Editorial: Better to be safe than storm sorry

After a week of hype, the third in a set of three weekend storms turned into a non-event for Port Alberni.

After a week of hype, the third in a set of three weekend storms turned into a non-event for Port Alberni.

Many people are pooh-poohing the amount of preparation that went into the storm’s anticipation. We have only to look back 10 years, to November 2006, to figure out why all the planning takes place.

Ten years ago, the city wasn’t prepared for the storm that brought hurricane-force winds and cut off the community both east and west on Highway 4. The entire city lost power, trees came down by the dozen—including Cathedral Grove—and there was widespread flooding.

Even as recently as two years ago, the Somass River overflowed its banks in a once-a-century event. The community rallied to help residents caught in the flooding, especially those living on the Tseshaht First Nation Reserve along the Somass.

Community leaders have now formed plans to be proactive when heavy weather events are predicted, instead of reactive. Emergency committees have plans on how to handle weather events, flood mitigation work has happened on Third Avenue to try and alleviate massive flooding in the area, and the City of Port Alberni continues to twin its water and sewer lines to take the pressure off both in heavy rains.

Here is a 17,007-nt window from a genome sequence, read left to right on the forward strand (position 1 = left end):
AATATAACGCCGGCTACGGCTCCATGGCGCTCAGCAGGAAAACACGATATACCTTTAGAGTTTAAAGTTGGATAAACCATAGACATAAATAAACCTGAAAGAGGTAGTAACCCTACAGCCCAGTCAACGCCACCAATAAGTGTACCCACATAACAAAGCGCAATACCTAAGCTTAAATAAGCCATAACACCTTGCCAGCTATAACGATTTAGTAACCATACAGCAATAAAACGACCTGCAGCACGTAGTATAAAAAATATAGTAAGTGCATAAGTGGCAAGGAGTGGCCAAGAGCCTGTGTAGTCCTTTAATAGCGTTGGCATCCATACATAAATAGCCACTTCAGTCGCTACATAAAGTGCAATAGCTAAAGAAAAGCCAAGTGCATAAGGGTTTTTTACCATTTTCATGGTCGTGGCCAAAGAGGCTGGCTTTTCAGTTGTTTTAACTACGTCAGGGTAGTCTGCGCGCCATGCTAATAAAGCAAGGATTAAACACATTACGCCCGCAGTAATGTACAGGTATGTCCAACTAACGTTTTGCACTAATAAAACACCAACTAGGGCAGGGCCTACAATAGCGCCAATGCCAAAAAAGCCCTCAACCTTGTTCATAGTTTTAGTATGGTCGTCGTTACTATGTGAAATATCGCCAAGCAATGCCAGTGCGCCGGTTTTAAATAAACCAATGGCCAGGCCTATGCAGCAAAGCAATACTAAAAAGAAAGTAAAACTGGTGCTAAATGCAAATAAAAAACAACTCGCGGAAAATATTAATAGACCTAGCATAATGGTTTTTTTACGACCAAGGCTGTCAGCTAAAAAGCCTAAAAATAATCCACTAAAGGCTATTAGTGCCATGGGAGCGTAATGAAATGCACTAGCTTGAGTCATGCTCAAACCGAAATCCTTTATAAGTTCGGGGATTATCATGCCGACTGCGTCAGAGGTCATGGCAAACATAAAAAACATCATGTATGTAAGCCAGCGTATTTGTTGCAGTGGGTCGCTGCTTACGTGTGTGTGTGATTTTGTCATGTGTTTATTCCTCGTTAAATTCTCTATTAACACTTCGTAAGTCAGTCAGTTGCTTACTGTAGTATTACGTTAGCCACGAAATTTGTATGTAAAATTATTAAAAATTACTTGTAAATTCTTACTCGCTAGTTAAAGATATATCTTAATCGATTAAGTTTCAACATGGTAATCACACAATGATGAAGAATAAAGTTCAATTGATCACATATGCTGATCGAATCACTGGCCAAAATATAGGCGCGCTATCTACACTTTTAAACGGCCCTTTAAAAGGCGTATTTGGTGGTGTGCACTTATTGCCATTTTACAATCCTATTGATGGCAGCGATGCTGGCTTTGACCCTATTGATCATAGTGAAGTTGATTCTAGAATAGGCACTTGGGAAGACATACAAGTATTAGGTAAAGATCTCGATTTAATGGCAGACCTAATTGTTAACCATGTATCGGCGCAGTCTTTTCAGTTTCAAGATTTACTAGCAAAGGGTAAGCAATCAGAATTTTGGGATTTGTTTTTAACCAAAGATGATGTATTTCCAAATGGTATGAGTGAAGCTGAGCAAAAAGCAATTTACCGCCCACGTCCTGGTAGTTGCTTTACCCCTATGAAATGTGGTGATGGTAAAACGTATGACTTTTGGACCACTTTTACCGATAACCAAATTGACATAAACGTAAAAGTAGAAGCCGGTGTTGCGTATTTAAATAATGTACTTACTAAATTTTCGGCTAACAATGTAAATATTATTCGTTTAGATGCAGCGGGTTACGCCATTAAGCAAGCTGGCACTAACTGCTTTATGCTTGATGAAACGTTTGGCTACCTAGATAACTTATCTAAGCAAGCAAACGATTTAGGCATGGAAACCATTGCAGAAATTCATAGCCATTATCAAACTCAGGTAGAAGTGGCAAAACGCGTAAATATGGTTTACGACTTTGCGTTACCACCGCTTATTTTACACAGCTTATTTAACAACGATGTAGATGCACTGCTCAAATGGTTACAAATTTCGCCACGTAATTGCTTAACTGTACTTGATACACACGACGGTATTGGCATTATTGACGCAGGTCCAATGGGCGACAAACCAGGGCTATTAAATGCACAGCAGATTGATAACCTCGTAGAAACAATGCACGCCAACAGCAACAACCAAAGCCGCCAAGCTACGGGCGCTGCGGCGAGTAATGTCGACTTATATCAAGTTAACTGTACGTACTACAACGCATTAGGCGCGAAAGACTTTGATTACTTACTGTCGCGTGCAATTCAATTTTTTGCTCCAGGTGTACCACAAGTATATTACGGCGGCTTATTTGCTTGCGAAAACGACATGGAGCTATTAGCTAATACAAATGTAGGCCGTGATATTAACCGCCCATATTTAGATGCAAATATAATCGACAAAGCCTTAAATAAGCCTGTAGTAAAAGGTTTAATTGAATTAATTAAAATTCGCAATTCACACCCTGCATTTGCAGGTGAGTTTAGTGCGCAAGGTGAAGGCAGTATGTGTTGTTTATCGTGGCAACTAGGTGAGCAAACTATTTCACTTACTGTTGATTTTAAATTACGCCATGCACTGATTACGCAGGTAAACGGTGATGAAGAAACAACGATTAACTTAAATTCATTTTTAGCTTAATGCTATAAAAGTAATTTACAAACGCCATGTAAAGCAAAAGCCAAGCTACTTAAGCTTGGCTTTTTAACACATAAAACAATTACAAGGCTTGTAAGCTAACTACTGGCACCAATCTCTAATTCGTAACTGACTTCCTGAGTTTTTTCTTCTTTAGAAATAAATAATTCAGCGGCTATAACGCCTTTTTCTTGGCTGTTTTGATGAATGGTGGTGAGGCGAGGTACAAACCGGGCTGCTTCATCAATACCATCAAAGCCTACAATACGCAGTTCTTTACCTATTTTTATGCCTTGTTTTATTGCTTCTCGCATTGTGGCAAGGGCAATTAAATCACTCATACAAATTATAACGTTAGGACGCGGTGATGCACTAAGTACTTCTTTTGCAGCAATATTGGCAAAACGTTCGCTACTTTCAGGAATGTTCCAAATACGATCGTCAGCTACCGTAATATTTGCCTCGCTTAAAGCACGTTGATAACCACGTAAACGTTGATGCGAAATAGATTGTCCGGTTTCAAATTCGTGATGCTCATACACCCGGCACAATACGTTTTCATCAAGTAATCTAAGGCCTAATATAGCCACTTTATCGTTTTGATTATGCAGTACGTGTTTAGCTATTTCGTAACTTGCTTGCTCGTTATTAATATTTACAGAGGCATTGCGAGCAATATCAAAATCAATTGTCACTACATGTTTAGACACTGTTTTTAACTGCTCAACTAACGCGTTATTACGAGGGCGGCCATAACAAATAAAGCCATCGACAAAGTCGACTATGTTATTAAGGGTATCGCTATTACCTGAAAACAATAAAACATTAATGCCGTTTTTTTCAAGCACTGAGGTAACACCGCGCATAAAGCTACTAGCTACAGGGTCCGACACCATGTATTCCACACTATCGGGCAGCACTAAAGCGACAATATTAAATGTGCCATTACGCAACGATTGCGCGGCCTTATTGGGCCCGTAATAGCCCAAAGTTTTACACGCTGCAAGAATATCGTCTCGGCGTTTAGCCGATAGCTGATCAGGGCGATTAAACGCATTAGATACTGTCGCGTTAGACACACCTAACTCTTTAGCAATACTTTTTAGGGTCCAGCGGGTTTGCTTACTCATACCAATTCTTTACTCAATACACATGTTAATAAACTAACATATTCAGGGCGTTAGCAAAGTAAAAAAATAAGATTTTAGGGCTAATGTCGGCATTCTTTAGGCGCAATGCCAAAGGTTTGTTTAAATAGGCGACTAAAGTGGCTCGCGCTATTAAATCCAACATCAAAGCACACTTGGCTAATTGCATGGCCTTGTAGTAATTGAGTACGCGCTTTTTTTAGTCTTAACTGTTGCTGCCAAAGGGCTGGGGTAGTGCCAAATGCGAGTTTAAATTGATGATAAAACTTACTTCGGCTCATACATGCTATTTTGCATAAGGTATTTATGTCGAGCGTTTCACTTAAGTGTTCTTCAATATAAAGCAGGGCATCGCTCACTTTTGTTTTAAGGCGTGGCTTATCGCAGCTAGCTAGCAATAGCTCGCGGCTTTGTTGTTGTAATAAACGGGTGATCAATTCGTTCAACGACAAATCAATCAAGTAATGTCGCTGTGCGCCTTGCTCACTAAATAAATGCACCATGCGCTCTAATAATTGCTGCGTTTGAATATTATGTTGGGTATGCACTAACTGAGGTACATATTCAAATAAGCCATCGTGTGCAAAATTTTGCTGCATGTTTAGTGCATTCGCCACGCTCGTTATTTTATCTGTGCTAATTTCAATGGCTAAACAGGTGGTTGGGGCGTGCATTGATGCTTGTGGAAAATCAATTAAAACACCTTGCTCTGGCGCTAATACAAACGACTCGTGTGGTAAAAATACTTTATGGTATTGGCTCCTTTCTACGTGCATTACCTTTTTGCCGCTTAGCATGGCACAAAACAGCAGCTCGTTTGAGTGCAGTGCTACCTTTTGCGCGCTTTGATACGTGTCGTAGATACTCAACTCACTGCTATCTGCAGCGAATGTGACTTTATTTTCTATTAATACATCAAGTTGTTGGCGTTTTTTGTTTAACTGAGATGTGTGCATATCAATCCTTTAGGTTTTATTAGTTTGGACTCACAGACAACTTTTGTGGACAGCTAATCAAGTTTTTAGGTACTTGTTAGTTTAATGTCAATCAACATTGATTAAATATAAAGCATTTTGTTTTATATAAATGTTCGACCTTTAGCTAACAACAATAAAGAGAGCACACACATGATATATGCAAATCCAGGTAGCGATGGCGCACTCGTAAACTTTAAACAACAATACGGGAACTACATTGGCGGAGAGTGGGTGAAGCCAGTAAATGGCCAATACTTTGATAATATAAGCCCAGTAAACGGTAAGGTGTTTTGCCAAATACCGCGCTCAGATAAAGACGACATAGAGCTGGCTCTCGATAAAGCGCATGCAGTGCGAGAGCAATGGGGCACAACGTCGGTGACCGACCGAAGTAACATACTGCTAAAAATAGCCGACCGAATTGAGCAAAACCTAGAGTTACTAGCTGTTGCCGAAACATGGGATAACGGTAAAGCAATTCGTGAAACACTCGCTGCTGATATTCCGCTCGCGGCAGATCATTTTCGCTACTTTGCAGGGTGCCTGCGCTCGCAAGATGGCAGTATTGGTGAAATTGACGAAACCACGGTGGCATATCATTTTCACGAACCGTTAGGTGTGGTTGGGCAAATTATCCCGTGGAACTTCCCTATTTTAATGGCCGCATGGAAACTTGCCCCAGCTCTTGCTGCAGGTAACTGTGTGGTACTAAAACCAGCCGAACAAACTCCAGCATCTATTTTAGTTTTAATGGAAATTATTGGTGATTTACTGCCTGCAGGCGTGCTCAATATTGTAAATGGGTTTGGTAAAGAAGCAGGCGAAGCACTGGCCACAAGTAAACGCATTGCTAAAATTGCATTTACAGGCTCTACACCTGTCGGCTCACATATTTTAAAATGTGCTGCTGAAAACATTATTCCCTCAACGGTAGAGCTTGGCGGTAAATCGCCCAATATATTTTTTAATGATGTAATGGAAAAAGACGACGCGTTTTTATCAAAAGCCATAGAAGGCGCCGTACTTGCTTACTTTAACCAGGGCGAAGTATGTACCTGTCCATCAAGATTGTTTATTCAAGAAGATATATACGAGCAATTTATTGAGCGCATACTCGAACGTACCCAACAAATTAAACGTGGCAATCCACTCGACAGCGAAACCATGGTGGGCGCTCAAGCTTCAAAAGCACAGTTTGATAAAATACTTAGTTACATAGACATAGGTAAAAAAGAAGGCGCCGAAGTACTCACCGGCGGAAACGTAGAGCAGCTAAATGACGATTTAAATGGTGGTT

Yes, the storm was a virtual non-event, changing course at the last minute and hitting Washington State and Oregon with more force. But shouldn’t we be grateful that we’re fine, and not caught unprepared?

We have learned some things in the past 10 years and that’s not a bad thing.

editor@albernivalleynews.com

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